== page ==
Greece has been held to ransom by the EU. It is a small country, with little land and therefore little produce. It’s main activities are it’s port and tourism. The EU puts very strict rules on how much Greece can charge for being one of the major ports in the union, pretty much break-even at best, they are forced to keep port charges down, for the sake of the EU. Hence their income is determined by Angela Merkel. In addition, Angela tells them that being one of the major ports, they had to accept all the refugees, and under the rules, those refugees have to remain and settle at their first port of call (until Germany finally agreed to take some, but only for a little while). Greece has been put in a position where they cannot earn any money to get out of the hole they are in.

      • Wasapilot

        Thanks for that. So what would happen to the massive Greek debt if they left I wonder.

        • Totara

          Simple. Debts that are impossible to repay get defaulted on. The lenders get burnt and learn not to be so foolish. Nobody else will lend to the borrower, so they have to change their improvident ways and live within their means.

          In the days before bankruptcy laws, debtors ended up in debtors’ prison. It was a trap that they could never escape. What is happening to Greece today is similar to debtors’ prison in that they are being stripped of all of their assets.

          • The Fat Man

            Concur Greece should leave, take the medicine, reform their ways and learn to live within their means.

            Rather than an inter generational debt slave to the EU.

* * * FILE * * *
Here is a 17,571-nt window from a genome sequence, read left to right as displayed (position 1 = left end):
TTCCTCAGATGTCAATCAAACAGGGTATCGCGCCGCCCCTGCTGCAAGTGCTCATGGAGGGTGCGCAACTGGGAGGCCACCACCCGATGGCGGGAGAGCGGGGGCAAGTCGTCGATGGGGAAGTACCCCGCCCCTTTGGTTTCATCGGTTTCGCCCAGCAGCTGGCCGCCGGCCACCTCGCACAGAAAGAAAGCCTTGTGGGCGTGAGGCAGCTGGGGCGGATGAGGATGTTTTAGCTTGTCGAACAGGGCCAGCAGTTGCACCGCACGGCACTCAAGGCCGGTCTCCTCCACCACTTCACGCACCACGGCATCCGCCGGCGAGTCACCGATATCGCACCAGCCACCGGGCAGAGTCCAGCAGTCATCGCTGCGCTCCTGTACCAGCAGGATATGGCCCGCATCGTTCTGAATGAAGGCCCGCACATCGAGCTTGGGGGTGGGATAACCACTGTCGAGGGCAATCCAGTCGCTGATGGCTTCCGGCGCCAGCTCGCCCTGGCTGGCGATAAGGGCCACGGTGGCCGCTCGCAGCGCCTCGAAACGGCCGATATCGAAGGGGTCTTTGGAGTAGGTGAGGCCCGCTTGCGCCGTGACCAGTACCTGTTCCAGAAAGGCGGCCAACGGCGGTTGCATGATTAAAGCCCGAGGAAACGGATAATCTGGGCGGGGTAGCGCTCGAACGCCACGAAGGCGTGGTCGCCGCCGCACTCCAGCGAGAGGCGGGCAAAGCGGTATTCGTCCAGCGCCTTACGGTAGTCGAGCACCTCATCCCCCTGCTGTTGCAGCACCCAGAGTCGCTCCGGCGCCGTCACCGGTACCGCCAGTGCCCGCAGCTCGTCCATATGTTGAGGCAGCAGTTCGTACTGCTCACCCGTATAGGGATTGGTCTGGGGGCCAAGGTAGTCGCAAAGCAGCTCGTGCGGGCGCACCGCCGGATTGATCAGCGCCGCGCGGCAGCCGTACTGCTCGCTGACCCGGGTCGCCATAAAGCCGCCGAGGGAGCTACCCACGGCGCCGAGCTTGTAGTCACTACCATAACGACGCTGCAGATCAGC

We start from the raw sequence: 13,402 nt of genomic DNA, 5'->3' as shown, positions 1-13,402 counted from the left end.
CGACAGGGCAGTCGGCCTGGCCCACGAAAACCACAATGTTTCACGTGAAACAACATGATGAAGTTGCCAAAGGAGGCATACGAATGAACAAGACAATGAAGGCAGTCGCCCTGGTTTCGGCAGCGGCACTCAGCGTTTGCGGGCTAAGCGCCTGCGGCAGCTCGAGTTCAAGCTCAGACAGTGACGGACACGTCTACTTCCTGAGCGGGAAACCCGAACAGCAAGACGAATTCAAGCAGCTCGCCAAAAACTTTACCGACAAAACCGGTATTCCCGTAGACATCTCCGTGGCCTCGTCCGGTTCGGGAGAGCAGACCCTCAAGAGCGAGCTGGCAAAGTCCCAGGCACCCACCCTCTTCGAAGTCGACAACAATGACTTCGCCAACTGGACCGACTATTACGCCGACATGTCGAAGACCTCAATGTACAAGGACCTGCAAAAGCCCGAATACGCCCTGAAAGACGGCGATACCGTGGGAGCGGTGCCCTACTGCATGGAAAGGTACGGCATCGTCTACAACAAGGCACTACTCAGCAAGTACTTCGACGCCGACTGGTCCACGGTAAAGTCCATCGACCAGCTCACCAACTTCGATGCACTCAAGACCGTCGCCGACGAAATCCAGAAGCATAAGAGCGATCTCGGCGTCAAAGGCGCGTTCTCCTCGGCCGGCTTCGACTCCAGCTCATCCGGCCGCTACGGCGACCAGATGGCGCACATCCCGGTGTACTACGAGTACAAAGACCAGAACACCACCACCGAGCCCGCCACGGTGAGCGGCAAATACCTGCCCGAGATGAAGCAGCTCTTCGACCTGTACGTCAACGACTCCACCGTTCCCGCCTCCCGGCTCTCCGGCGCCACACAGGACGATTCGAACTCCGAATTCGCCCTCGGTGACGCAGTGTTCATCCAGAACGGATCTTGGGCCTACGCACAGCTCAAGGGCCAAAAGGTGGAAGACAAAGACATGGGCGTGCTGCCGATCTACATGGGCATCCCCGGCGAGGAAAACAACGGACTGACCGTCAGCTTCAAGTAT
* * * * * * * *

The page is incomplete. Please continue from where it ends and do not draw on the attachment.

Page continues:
• one for the road

      Greeks didnt have the spine to leave, they had too many of their own problems, they just love all at support from EU..

  • JohnO

    A great day for the U.K. Their immigration policies wont be set by Merkel, Germany can let their Islamic colonists move out of Germany with an EU passport but they will not be going into Britain. A small victory for common sense.

    • Ross

      Maybe it’s the beginning of the end of all the PC nonsense the EU dictates? I certainly hope so!

      • Isherman

        Personal opinion, the EU will never reform itself to any meaningful degree, which would effectively mean gutting it…this organisation, the EU machine is HUGE…and I think it will go down fighting till it falls apart.

        • Ross

          How anyone thought a group of nations sharing the same bit of connected land could get along had rocks in their head for starters. They’re better to go back to the EEC model of establishing trade etc rather than stupid policy rules for all.

    • SnapperW

      Free Britannia! What a great day! Almost feel like moving back there to participate!

    • one for the road

      Those new immigrants with a EU passport can just go to Ireland (and maybe Scotland in the future) and crawl through the border (fence which they will have tobuild)

      • kayaker

        Never think it’s easy to take those Scots on. Think Brave Heart!

        • Boondecker

          That was Mel Gibson’s romantic view of Scotland. They came crawling back to England five centuries later to join up. The Scots come and go. The English quietly laugh.

          • kayaker

            Give me a Scot over a Pom any day. Sorry Poms.

          • Boondecker